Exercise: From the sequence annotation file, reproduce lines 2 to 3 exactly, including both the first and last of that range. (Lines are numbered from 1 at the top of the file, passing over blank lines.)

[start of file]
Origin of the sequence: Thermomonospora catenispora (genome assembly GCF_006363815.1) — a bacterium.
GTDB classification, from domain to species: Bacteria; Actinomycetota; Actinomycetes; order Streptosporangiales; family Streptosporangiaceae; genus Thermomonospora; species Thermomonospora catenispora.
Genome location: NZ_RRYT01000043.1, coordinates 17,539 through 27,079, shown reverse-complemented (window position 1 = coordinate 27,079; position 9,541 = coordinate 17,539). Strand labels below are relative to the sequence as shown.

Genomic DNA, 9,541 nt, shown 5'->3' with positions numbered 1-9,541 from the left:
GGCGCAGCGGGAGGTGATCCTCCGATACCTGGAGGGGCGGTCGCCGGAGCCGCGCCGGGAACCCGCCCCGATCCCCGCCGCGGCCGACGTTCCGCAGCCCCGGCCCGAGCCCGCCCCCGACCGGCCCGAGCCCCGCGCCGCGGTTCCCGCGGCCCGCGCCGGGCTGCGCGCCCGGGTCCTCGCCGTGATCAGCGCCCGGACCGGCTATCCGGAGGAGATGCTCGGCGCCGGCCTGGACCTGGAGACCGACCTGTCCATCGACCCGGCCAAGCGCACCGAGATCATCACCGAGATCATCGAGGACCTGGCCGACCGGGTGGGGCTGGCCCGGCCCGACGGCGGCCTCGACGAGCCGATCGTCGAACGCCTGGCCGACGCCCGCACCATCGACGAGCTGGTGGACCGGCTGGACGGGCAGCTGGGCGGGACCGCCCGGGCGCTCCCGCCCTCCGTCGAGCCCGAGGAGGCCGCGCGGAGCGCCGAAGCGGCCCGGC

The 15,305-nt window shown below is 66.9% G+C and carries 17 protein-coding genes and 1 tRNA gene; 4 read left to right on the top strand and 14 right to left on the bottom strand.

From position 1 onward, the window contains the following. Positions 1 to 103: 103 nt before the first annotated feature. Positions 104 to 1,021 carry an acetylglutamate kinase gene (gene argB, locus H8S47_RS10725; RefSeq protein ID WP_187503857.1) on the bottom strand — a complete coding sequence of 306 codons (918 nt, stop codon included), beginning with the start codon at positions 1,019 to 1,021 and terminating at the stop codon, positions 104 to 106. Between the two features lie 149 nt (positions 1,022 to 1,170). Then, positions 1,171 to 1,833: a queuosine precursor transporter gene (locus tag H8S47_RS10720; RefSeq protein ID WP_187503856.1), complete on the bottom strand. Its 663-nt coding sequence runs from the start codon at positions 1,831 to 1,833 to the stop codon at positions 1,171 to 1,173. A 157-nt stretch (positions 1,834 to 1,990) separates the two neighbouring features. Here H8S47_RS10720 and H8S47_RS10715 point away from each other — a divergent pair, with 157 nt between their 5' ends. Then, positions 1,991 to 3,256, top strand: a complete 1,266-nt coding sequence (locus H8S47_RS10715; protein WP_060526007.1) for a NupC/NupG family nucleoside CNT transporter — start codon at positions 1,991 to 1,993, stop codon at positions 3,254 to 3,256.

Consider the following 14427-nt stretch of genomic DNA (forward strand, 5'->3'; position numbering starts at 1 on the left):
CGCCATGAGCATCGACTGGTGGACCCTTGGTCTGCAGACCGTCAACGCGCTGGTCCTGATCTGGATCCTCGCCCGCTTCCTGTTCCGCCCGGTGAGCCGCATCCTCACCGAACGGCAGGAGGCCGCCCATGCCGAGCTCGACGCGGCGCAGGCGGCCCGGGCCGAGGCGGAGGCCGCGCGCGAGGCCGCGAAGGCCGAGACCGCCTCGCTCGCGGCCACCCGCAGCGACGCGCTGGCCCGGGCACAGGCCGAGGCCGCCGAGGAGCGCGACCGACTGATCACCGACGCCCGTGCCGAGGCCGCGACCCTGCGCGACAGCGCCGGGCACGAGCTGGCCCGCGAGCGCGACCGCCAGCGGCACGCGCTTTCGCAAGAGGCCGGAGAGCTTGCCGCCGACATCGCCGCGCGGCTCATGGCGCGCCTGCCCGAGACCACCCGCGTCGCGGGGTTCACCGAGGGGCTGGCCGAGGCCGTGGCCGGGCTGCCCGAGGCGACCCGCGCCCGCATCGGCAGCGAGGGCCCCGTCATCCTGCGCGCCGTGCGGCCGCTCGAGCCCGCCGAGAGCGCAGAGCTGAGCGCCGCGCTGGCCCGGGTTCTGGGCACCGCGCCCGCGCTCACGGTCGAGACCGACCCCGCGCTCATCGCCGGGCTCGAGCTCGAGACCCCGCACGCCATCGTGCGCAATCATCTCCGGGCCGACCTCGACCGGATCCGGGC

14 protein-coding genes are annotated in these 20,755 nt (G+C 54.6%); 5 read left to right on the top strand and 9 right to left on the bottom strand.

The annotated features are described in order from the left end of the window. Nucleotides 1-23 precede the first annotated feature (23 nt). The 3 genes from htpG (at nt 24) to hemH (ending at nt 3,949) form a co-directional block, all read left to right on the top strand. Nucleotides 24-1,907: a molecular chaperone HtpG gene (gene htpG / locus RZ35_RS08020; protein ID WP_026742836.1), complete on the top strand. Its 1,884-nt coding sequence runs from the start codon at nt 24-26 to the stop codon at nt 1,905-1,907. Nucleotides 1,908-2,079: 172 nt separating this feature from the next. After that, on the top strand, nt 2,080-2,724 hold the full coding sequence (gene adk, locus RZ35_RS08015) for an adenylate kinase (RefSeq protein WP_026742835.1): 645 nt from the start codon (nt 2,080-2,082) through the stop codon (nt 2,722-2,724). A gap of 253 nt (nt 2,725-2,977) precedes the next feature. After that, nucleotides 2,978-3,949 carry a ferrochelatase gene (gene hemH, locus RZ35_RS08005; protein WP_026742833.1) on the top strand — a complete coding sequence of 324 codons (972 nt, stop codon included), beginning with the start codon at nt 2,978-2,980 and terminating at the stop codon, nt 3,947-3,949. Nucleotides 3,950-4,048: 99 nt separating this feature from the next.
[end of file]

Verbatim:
GTDB classification, from domain to species: Bacteria; Actinomycetota; Actinomycetes; order Streptosporangiales; family Streptosporangiaceae; genus Thermomonospora; species Thermomonospora catenispora.
Genome location: NZ_RRYT01000043.1, coordinates 17,539 through 27,079, shown reverse-complemented (window position 1 = coordinate 27,079; position 9,541 = coordinate 17,539). Strand labels below are relative to the sequence as shown.